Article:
This is quite snazzy.  Ford is a very good producer.  The interesting thing is, after I left the studio that day, they finished the mix and brought my vocal up to lead level.  It makes me cringe a little; this one was right at the edge of my range.  Everyone else did a spectacular job of singing.  But, like I said, Ford can produce the heck out of video.  You can also hear Ginger prominently in this one.  The song, done in an old-time style, was written by Mark Mills.

I can’t wait to see Nashvill Gospel “on the air” again!

Also, today is Ford’s (OK, his real name is Vince) birthday!  I know how old he is, but I won’t post that here.

Any Excuse For a Party

OK, Lintilla’s still sleeping off the anaesthesia, so we can’t commit to anything yet.  But, since Vandy/UT is going to be on Pay-Per-View, and since my house is still kinda clean from my party last Saturday, I’d be interested in how many of you would be interested in a viewing party at my place? We’ve comfortably hosted 25-30 people before, and we’ve even had a 50-person party one time, although parking got a little tight.

 I just thought it would be interesting to get 10-15 Vandy fans and 10-15 UT fans and cram them all into my basement/family room, screaming at the big screen.  Kids could watch Disney in the living room.   If nobody’s interested, or if too many people are interested, or if Lintilla’s not interested, we won’t do it.

But, I thought I’d put feelers out there, anyway.  Let me know if you’d be interested, and also if you’d be willing to pitch in a couple of bucks to help with the PPV.  Tell me if you’re a Vandy fan or a UT fan. (I know most of you are both, but for purposes of this game you have to choose.  Whose colors will you wear?).  We could do a BYOB.

I’ll make my decision by this weekend.  I hope we can pull it off!

Here We Go

Tailgating.

Titans  vs Colts.

Emmy Awards.  I’ll be live blogging from about 4 – midnight over at Ugly Betty News.   Y’all come by tonight, and come by often – I’m going to have lots of pics, news, and commentary.  It’ll be a party!

I’ll rest tomorrow.

Resurrecting A Piece of Nashville Gospel History

Ford has a post up at the X-Alt blog about what we’re doing tonight; it’s something I think is super-cool.  We are going to the studio!  Let me let Ford fill you in a little:

X-ALT! will be returning to the recording studio tonight to record the new theme song for Nashville’s longest running gospel music program. “Nashville Gospel” hit the Nashville airways over 35 years ago and was for a long time the standard by which local “religious” music programing was judged.

You long time Nashvillians might have been wondering about Nashville Gospel and what became of it.  You might not have known this, but it was still on the air till about a month ago:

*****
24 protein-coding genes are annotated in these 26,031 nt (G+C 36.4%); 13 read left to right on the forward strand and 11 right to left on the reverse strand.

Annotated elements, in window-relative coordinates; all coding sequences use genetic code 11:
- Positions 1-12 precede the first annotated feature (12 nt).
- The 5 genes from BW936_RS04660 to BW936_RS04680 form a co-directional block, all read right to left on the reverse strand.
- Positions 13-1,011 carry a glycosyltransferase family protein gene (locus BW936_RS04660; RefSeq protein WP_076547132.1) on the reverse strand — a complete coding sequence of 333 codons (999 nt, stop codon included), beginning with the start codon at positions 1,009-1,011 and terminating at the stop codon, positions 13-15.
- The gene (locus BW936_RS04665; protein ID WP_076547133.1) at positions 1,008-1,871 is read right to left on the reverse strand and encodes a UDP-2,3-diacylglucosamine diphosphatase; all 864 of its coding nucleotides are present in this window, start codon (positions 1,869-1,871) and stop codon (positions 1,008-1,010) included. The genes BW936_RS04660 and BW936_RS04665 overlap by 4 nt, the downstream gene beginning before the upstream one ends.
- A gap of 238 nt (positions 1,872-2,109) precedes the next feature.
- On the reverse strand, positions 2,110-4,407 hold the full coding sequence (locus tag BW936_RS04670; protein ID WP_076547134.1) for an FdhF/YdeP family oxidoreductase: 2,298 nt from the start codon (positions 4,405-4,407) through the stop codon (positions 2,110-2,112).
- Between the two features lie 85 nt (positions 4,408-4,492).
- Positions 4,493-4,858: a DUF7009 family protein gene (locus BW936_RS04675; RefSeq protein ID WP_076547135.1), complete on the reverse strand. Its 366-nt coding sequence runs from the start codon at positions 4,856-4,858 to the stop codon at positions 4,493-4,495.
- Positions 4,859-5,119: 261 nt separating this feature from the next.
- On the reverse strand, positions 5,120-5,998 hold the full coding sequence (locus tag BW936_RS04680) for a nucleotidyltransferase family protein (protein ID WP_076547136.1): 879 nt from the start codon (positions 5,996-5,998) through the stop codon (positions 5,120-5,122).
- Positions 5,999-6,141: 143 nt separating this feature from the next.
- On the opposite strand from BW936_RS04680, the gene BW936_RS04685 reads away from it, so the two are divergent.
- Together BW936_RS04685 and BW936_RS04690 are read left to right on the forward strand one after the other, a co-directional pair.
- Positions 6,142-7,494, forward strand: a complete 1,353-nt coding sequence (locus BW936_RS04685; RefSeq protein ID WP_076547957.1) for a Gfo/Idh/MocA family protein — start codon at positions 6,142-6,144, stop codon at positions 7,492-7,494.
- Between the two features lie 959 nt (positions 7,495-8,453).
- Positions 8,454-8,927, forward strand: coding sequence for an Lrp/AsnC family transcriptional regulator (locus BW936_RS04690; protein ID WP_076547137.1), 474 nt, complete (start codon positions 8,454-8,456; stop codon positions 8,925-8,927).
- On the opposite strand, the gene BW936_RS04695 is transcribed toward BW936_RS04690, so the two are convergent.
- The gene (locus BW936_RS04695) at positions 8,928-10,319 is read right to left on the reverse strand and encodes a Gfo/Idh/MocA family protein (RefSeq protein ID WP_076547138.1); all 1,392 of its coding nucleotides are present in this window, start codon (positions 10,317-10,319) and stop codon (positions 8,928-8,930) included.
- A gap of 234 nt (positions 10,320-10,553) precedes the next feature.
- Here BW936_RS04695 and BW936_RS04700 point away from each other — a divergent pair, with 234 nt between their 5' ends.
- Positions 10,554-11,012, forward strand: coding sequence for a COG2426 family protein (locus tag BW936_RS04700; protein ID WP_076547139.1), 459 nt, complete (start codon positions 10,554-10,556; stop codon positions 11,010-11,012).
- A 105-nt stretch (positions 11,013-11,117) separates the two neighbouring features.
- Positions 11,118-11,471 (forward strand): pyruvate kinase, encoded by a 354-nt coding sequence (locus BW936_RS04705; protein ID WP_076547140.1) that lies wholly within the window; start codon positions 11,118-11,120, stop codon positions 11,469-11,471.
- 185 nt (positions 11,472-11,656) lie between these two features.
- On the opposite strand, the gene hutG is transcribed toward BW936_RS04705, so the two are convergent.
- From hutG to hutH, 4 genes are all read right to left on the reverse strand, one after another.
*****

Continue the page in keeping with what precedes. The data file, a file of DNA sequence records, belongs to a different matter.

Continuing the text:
Over the past 10 years with the change in viewing habits, and management at WSMV-TV, “Nashville Gospel” has seen it time slot changed again and again till it came to it’s final resting place in the wee hours of Sunday morning basically destined to defeat by scheduling. Lack of advertising income caused by it’s ever changing position led the show to stop new production about a year ago and they have been airing re-runs while trying to create new revenue but unfortunately WSMV made the decision to drop the show off the schedule about a month ago.

Sad.  But, there is a change in the wind.  Nashville Gospel is not dead.  In fact, I feel a resurrection coming on:

But host Tommy Lewis is determined to get “Nashville Gospel” back on it’s feet. He has begun working with a partner that will allow for new content to be shot and they have brought on a new producer/editor (That would be ME) to update the look of the show. They are in talks with another local broadcaster about picking the show up, and it continues to run in a few other television markets.

Yes, X-Alt’s own Ford Prefect has signed on to produce the show.  This is what he does in his day job, and he does it well; if you’ve ever seen a locally produced commercial on WSMV.  And the first step in this resurrection will be be recording of a new theme song.  And we record it tonight.  I’ve heard it, and played on a demo – it’s snazzy.  Mark Mills wrote a good one, and X-Alt is going to add its own stamp to it. 

X-Alt is doing this because we believe in Tommy Lews, we believe Nashville still needs a Nashville Gospel, and we feel the Holy Spirit is leading us in this direction.  Y’all keep Tommy Lewis, X-Alt, and Nashville Gospel  in your prayers.  And be looking out for the show to be airing soon.  We might need your help to spread the word.

Great things are coming!

Ricky! My New Favorite Commercial

Unlike many, I am a fan of really good marketing.  I love the psychology, the play of the demographics, the visual and short form of the ancient art of pursasive speaking.  It’s my thang.

I REALLY love television commercials.  The Superbowl is…well…my Superbowl.  I find a well produced 30-second spot to be just as entertaining, if not more, than many movies.  Well, lately, I’ve been diggin’ on one that I think is pure genius.

Animals and humor, the perfect combination:

I can never get enough of the moose.